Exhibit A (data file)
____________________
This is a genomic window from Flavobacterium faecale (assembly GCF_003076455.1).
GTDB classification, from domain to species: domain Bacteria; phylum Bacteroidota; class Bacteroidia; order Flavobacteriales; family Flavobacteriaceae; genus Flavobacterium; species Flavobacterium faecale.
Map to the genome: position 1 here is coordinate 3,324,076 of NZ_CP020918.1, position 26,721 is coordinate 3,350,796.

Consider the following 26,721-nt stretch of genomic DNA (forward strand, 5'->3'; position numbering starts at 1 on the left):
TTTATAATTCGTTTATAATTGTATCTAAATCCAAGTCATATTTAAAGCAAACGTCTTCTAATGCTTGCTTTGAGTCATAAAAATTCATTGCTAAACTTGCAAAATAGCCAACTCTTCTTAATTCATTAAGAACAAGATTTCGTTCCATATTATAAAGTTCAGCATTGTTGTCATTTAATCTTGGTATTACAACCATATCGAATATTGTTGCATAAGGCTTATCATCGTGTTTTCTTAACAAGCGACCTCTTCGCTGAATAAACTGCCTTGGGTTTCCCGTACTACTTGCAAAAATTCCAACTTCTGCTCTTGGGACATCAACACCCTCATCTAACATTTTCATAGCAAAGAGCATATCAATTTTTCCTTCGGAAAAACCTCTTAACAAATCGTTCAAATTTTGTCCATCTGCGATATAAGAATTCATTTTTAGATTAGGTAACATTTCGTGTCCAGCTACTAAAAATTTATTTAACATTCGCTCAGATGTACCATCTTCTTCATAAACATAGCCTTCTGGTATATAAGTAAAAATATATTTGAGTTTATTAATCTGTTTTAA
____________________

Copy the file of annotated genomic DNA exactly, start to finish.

This is a genomic window from Flavobacterium faecale (assembly GCF_003076455.1).
GTDB classification, from domain to species: domain Bacteria; phylum Bacteroidota; class Bacteroidia; order Flavobacteriales; family Flavobacteriaceae; genus Flavobacterium; species Flavobacterium faecale.
Map to the genome: position 1 here is coordinate 3,324,076 of NZ_CP020918.1, position 26,721 is coordinate 3,350,796.

Consider the following 26,721-nt stretch of genomic DNA (forward strand, 5'->3'; position numbering starts at 1 on the left):
TTTATAATTCGTTTATAATTGTATCTAAATCCAAGTCATATTTAAAGCAAACGTCTTCTAATGCTTGCTTTGAGTCATAAAAATTCATTGCTAAACTTGCAAAATAGCCAACTCTTCTTAATTCATTAAGAACAAGATTTCGTTCCATATTATAAAGTTCAGCATTGTTGTCATTTAATCTTGGTATTACAACCATATCGAATATTGTTGCATAAGGCTTATCATCGTGTTTTCTTAACAAGCGACCTCTTCGCTGAATAAACTGCCTTGGGTTTCCCGTACTACTTGCAAAAATTCCAACTTCTGCTCTTGGGACATCAACACCCTCATCTAACATTTTCATAGCAAAGAGCATATCAATTTTTCCTTCGGAAAAACCTCTTAACAAATCGTTCAAATTTTGTCCATCTGCGATATAAGAATTCATTTTTAGATTAGGTAACATTTCGTGTCCAGCTACTAAAAATTTATTTAACATTCGCTCAGATGTACCATCTTCTTCATAAACATAGCCTTCTGGTATATAAGTAAAAATATATTTGAGTTTATTAATCTGTTTTAA